Cheifs - 'Holly-West' Crisis [vinyl reissue] (Cover Artwork)
Staff Review


'Holly-West' Crisis [vinyl reissue] (2010)

Dr. Strange

Apparently the Cheifs were a Los Angeles punk band from the early ‘80s who played alongside bands like the Circle Jerks, Black Flag and X. I can't vouch for them because I wasn't around (well, maybe I was an idea), but judging from the raw, granular recordings and primitive punk disposition, I'd say that sounds about right.

From the style and melodies, the Cheifs actually sound closer to late ‘70s L.A. punk bands like the Germs or Fear or Angry Samoans. They packed in too much melody to really be called hardcore and lacked the austerity of stalwarts like Black Flag and Uniform Choice.

In place of the raw aggression and minimalism is developed musicianship and sugary multi-vocal melodies that put them closer in style to their neighbors to the south in Carlsbad, the Dils. Songs like "Eddie's Revenge" and the title track, "Holly-West Crisis", demonstrate a songwriting that seems more rooted in traditional pop than the unorthodox structures employed by early hardcore bands.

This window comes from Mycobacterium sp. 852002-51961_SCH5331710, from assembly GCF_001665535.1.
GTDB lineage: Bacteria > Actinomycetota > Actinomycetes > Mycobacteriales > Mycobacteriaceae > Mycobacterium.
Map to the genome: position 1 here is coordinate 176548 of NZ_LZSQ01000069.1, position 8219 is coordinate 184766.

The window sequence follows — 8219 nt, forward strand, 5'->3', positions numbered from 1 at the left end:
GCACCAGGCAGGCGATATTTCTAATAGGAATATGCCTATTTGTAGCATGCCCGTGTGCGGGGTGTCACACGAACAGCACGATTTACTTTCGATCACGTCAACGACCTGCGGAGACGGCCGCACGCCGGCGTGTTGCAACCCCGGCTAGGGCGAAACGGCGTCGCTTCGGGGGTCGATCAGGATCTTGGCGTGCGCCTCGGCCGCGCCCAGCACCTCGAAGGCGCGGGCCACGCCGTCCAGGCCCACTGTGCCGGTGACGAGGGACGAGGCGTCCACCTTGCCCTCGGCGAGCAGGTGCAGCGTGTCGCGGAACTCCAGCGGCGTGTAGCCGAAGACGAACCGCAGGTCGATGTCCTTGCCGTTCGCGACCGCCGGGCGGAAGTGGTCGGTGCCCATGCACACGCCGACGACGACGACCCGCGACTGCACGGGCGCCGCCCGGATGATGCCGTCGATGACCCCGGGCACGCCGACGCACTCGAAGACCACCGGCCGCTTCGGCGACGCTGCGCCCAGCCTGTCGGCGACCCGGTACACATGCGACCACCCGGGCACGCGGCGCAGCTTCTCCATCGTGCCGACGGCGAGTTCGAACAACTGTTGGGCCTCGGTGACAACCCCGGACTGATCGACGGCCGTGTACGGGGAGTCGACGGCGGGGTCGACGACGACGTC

Lyrically, the Cheifs reflect a lot of what was going on in Southern California punk from the ‘70s to mid-‘80s with songs like the album's best track, "Riot Squad", and "Holly-West Crisis" ("Hollywood poverty / Living on imaginary charity / Holly-West Crisis / Everything's another crisis.")

The tracks are all generally fairly listenable and even enjoyable despite the rough production one would expect in a rescued punk album from the early ‘80s archives. The six-minute "Drowning" is a couple minutes too long, but otherwise it's hard to find much not to like about "Holly-West" Crisis. For those interested in an overlooked band of punk's formative years, the Cheifs are certainly a nice find.